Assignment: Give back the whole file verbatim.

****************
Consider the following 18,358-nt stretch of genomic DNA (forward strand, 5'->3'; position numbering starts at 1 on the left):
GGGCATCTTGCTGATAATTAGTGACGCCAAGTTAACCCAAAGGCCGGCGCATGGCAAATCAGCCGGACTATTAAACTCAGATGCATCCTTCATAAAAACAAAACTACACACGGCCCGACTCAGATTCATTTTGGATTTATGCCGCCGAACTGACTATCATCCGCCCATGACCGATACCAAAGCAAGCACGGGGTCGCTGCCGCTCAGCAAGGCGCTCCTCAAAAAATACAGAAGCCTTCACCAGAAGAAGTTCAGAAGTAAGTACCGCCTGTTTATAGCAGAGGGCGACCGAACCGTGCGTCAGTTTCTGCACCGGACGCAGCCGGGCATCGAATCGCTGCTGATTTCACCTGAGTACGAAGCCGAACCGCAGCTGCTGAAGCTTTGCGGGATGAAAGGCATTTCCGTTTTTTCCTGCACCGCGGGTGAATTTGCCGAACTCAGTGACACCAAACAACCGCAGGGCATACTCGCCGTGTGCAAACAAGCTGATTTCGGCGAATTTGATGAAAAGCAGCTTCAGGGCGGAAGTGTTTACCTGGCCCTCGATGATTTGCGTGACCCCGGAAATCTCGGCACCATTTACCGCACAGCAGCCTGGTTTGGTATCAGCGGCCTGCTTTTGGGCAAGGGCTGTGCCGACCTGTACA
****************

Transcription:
Consider the following 18,358-nt stretch of genomic DNA (forward strand, 5'->3'; position numbering starts at 1 on the left):
GGGCATCTTGCTGATAATTAGTGACGCCAAGTTAACCCAAAGGCCGGCGCATGGCAAATCAGCCGGACTATTAAACTCAGATGCATCCTTCATAAAAACAAAACTACACACGGCCCGACTCAGATTCATTTTGGATTTATGCCGCCGAACTGACTATCATCCGCCCATGACCGATACCAAAGCAAGCACGGGGTCGCTGCCGCTCAGCAAGGCGCTCCTCAAAAAATACAGAAGCCTTCACCAGAAGAAGTTCAGAAGTAAGTACCGCCTGTTTATAGCAGAGGGCGACCGAACCGTGCGTCAGTTTCTGCACCGGACGCAGCCGGGCATCGAATCGCTGCTGATTTCACCTGAGTACGAAGCCGAACCGCAGCTGCTGAAGCTTTGCGGGATGAAAGGCATTTCCGTTTTTTCCTGCACCGCGGGTGAATTTGCCGAACTCAGTGACACCAAACAACCGCAGGGCATACTCGCCGTGTGCAAACAAGCTGATTTCGGCGAATTTGATGAAAAGCAGCTTCAGGGCGGAAGTGTTTACCTGGCCCTCGATGATTTGCGTGACCCCGGAAATCTCGGCACCATTTACCGCACAGCAGCCTGGTTTGGTATCAGCGGCCTGCTTTTGGGCAAGGGCTGTGCCGACCTGTACA